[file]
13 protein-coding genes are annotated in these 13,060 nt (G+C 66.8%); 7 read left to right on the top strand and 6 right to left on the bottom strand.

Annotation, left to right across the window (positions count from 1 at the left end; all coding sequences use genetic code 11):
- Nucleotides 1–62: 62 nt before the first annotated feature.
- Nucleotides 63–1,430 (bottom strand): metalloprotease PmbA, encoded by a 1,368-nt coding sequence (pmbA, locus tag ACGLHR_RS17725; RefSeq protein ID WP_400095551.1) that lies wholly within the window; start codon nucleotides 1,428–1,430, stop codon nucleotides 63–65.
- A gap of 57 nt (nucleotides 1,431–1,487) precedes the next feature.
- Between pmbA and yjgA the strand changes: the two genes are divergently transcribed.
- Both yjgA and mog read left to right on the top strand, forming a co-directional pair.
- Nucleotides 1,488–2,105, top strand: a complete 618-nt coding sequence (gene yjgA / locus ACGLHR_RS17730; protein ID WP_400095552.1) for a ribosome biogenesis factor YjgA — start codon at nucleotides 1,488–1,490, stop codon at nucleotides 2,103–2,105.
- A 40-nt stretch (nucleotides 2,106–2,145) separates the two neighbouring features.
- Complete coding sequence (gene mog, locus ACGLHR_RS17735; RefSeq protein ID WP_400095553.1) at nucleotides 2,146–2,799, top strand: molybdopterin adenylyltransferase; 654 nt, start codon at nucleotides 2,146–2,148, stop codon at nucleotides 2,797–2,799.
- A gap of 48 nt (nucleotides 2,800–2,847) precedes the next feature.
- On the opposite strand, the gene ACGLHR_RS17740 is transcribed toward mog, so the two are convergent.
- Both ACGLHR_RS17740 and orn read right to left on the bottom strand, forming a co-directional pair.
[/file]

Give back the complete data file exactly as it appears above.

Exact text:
13 protein-coding genes are annotated in these 13,060 nt (G+C 66.8%); 7 read left to right on the top strand and 6 right to left on the bottom strand.

Annotation, left to right across the window (positions count from 1 at the left end; all coding sequences use genetic code 11):
- Nucleotides 1–62: 62 nt before the first annotated feature.
- Nucleotides 63–1,430 (bottom strand): metalloprotease PmbA, encoded by a 1,368-nt coding sequence (pmbA, locus tag ACGLHR_RS17725; RefSeq protein ID WP_400095551.1) that lies wholly within the window; start codon nucleotides 1,428–1,430, stop codon nucleotides 63–65.
- A gap of 57 nt (nucleotides 1,431–1,487) precedes the next feature.
- Between pmbA and yjgA the strand changes: the two genes are divergently transcribed.
- Both yjgA and mog read left to right on the top strand, forming a co-directional pair.
- Nucleotides 1,488–2,105, top strand: a complete 618-nt coding sequence (gene yjgA / locus ACGLHR_RS17730; protein ID WP_400095552.1) for a ribosome biogenesis factor YjgA — start codon at nucleotides 1,488–1,490, stop codon at nucleotides 2,103–2,105.
- A 40-nt stretch (nucleotides 2,106–2,145) separates the two neighbouring features.
- Complete coding sequence (gene mog, locus ACGLHR_RS17735; RefSeq protein ID WP_400095553.1) at nucleotides 2,146–2,799, top strand: molybdopterin adenylyltransferase; 654 nt, start codon at nucleotides 2,146–2,148, stop codon at nucleotides 2,797–2,799.
- A gap of 48 nt (nucleotides 2,800–2,847) precedes the next feature.
- On the opposite strand, the gene ACGLHR_RS17740 is transcribed toward mog, so the two are convergent.
- Both ACGLHR_RS17740 and orn read right to left on the bottom strand, forming a co-directional pair.